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Chancellor George Osborne has provoked an unholy squabble with Church leaders by announcing plans to scrap Sunday trading restrictions during the Olympics. Emergency legislation is planned to allow all stores, regardless of size, to trade around the clock for eight weeks from July 22nd until after the games close on 12th August.

The relaxation will apply nationwide but mainly benefit West End retailers and HM Treasury who estimate 100,000 Olympic visitors can be persuaded to support our retail economy. In contrast a poll amongst retailers and stallholders at Mudford-on-Sea – 200 miles from the Olympic stadium – confirmed they are less than enthusiastic about the new Mudford Tesco being granted a concession to open all hours whilst they still need to take a day off to go buying. Government sources claim cross-party support for the proposal with a LibDem spokesperson putting a spin on it by announcing: ‘This will stimulate growth as part of a Robin Hood budget’ without identifying who was Robin, Marian or the Sheriff of Nottingham.

Sunday is now the second most remunerative day of the week for HM Treasury.

Taking on the Church for the sake of Oxford Street is bold stuff – even Maggie Thatcher shied-away from unrestricted Sunday trading after Conservative MPs described the threat to family life and Labour MPs their concern about workers’ welfare. But that was 25 years ago and Sunday is now the second most remunerative day of the week for HM Treasury. In response to the proposal the Church of England weighed-in with: ‘We believe that for family stability and community life as many people as possible should have the possibility of a common day off every week. The detrimental impact on the health of employees and on small retailers outweighs any potential benefits of further deregulation’. But Whitehall responded with:’The emergency legislation will be very clear this is only a temporary measure and should not be taken as a signal for future reform’.

Hmmmm….., many see this as a precursor to revoking all Sunday restrictions, forever. John Ashcroft, spokesman for the Keep Sunday Special Campaign, said: ‘Such moves are unnecessary and a cover for creeping deregulation. David Cameron came into government promising to make this country the most family-friendly in Europe, but more than one million families have at least one parent working on both weekend days so have little time to spend with children who are not at school. No changes to Sunday trading legislation are needed to enable all Olympic visitors to have a great day out with family and friends.’

Quite so – everyone needs a day off with their family, occasionally.

Morrisons Supermarkets announced proposals to increase their 12% UK market share by opening some 70 High Street convenience stores over the next two years.

Meanwhile Morrisons Supermarkets announced proposals to increase their 12% UK market share by opening some 70 High Street convenience stores over the next two years. They also confirmed online sales are planned for non-food items because (unlike their “big four” competitors) they do not yet sell over the internet. The Company posted reasonable year end results with sales up by 7%, so expanding into online sales and High Street convenience stores is a logical step for them. They still have a long way to go though to catch up with the competition – Tesco have 1345 and Sainsbury have 435 local shops.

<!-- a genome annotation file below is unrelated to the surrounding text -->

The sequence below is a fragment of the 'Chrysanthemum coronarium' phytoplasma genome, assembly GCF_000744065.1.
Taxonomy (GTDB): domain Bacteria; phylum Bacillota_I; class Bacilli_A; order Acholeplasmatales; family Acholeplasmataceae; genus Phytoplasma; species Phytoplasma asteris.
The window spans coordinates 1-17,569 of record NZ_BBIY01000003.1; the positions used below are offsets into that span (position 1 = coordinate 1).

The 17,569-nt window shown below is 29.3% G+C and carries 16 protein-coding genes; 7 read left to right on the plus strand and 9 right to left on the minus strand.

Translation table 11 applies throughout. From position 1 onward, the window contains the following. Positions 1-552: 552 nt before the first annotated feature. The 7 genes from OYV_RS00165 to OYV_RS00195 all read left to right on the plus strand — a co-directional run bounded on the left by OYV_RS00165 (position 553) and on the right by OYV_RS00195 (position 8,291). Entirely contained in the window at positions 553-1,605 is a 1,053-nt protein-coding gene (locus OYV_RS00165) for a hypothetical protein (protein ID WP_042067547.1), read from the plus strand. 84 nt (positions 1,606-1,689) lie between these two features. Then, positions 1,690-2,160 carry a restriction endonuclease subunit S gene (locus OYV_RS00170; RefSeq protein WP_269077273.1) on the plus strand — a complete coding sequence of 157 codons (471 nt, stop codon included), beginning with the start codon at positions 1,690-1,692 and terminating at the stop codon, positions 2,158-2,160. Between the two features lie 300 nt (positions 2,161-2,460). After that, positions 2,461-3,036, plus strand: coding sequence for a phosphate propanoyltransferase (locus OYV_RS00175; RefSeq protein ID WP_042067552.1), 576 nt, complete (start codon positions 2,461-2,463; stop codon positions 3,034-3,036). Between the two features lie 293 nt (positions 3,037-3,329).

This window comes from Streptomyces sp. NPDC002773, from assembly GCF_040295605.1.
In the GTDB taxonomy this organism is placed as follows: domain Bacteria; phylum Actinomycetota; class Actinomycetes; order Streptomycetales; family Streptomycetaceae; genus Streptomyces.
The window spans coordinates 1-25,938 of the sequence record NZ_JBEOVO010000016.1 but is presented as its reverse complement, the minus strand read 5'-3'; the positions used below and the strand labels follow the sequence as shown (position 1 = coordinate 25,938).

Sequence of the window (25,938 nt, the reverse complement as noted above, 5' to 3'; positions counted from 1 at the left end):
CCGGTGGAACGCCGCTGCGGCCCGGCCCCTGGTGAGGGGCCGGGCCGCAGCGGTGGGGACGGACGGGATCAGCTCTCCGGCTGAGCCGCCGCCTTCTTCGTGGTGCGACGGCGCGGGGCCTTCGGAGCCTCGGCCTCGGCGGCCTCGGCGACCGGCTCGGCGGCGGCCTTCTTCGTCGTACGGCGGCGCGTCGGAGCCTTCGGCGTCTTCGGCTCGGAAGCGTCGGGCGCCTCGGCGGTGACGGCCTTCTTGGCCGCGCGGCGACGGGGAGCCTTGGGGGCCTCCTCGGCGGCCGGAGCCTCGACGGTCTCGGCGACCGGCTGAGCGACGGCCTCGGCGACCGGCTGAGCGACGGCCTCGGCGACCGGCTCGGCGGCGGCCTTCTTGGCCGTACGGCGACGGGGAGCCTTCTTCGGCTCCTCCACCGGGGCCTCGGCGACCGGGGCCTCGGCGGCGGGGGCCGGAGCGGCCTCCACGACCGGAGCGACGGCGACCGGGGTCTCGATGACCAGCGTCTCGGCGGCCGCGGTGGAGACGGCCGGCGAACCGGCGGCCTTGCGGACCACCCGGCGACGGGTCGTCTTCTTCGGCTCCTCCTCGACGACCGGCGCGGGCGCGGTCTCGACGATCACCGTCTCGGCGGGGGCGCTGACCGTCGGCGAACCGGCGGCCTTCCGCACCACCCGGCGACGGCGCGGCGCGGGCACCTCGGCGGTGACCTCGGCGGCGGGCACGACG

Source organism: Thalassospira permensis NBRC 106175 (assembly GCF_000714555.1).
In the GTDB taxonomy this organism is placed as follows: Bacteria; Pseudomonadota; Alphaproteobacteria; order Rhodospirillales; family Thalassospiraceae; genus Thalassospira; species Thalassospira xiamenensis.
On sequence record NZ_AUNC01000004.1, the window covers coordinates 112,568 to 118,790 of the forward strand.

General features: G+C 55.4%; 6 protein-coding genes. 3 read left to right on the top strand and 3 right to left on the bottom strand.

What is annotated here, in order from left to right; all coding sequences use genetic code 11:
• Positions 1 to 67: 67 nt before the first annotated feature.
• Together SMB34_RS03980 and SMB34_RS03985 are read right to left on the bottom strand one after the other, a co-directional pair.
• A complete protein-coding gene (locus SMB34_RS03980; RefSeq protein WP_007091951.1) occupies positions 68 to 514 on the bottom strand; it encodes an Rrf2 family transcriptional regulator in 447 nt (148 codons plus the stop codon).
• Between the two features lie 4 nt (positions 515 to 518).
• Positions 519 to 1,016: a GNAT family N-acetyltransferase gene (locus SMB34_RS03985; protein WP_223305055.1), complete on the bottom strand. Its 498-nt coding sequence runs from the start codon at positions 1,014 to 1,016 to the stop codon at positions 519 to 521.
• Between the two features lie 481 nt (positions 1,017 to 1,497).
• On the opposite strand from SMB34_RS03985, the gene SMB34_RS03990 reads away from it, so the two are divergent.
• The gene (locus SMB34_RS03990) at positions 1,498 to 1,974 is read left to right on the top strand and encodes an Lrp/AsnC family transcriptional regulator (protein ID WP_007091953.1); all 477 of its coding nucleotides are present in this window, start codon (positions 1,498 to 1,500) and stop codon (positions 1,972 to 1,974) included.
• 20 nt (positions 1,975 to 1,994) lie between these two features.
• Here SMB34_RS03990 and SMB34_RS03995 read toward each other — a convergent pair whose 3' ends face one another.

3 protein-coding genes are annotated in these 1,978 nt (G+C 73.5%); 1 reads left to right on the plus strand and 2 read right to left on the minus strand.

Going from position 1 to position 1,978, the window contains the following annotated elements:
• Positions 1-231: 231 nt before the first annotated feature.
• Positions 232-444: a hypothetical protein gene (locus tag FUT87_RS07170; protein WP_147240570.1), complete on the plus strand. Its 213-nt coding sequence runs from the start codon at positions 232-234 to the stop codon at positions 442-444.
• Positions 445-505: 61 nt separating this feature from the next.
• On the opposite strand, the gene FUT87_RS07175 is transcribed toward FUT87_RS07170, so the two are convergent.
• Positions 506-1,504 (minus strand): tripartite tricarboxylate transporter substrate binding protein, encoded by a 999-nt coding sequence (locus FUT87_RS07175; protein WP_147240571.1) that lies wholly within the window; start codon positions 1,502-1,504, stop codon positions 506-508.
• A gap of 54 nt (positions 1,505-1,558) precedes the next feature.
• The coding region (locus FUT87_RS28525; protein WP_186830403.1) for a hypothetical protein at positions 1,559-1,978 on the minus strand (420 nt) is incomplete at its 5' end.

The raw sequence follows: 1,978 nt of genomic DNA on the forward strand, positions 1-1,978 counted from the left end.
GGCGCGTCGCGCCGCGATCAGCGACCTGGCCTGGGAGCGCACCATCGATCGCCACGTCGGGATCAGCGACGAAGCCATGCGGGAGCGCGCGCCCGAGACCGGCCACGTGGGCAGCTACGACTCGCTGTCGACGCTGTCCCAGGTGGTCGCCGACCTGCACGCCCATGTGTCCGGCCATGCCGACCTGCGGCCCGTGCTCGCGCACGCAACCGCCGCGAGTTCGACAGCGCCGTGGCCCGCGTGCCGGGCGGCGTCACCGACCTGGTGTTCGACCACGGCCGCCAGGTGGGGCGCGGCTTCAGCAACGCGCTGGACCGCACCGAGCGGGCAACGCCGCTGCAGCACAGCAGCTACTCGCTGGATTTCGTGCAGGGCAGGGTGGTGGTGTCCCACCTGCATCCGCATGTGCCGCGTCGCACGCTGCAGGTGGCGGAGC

The Morrisons board has a reputation for caution and allowing others to trial new ideas before adopting them. Having digested Safeway with less-than-expected trouble it would now suit Morrisons (and Tesco/Sainsbury/Asda) if both the Use Classes Order and Sunday Trading restrictions were ditched. The High Street seems set to become a new battleground for multiples striving to increase market share. If, as the Portas Review suggested, retailers are prepared to embrace the technology there are still plenty of opportunities.

If all this technology scares you then you’d better stay away from Seoul, South Korea where the days of ‘bricks-and-mortar shopping’ (as they call it) may be numbered. Soon you may not need to stand on a cold, draughty Market stall but could sit 24/7 in a nice warm van, dropping things off to Customers homes and earning a fortune in the process.

The trial allegedly boosted online sales for Home Plus by 130% and online membership by 76%.

Seoul is a breeding ground for new technology. It has an excellent underground system where every busy commuter has a Smartphone glued to the side of his or her head – ready to do a spot of virtual shopping whilst waiting for their train. Tesco’s Korean arm, Home Plus recently transformed Hangangjin Station into a ‘virtual supermarket’ by pasting posters of stocked shelves onto the platform walls. Each item had a QR (Quick Response) code posted next to it so shoppers could photograph the QR and confirm the quantity by Smartphone. The delivery was then made to their home once they get back from an exhausting day designing better mousetraps or whatever. The trial allegedly boosted online sales for Home Plus by 130% and online membership by 76%.

Maybe the day will come when a High Street is no longer needed.

London Underground has expressed interest but whether UK consumers are ready to embrace the technology is unknown. Maybe the day will come when a High Street is no longer needed – Shoppers will be able to buy everything they need by Smartphone off posters and QR codes. All that a Stallholder needs to do is set up a delivery service, post piccies of their stock and QR codes on a stall and then wait for the orders to flood in. Customers won’t need to go shopping as often so Sunday trading will be banned to keep the Bishops happy. But if you’re a Stallholder the bad news is you’ll be so busy delivering orders that you still won’t have a day off.

 

 

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